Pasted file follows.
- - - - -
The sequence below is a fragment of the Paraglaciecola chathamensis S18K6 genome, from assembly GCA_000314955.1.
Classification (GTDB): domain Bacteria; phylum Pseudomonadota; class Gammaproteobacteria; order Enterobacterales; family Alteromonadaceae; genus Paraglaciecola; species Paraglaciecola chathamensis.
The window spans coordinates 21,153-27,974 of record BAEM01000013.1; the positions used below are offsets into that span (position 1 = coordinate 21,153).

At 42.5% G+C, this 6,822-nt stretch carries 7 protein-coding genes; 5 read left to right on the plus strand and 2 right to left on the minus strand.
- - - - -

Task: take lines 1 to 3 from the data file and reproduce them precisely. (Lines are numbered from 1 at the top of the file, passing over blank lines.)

The sequence below is a fragment of the Paraglaciecola chathamensis S18K6 genome, from assembly GCA_000314955.1.
Classification (GTDB): domain Bacteria; phylum Pseudomonadota; class Gammaproteobacteria; order Enterobacterales; family Alteromonadaceae; genus Paraglaciecola; species Paraglaciecola chathamensis.
The window spans coordinates 21,153-27,974 of record BAEM01000013.1; the positions used below are offsets into that span (position 1 = coordinate 21,153).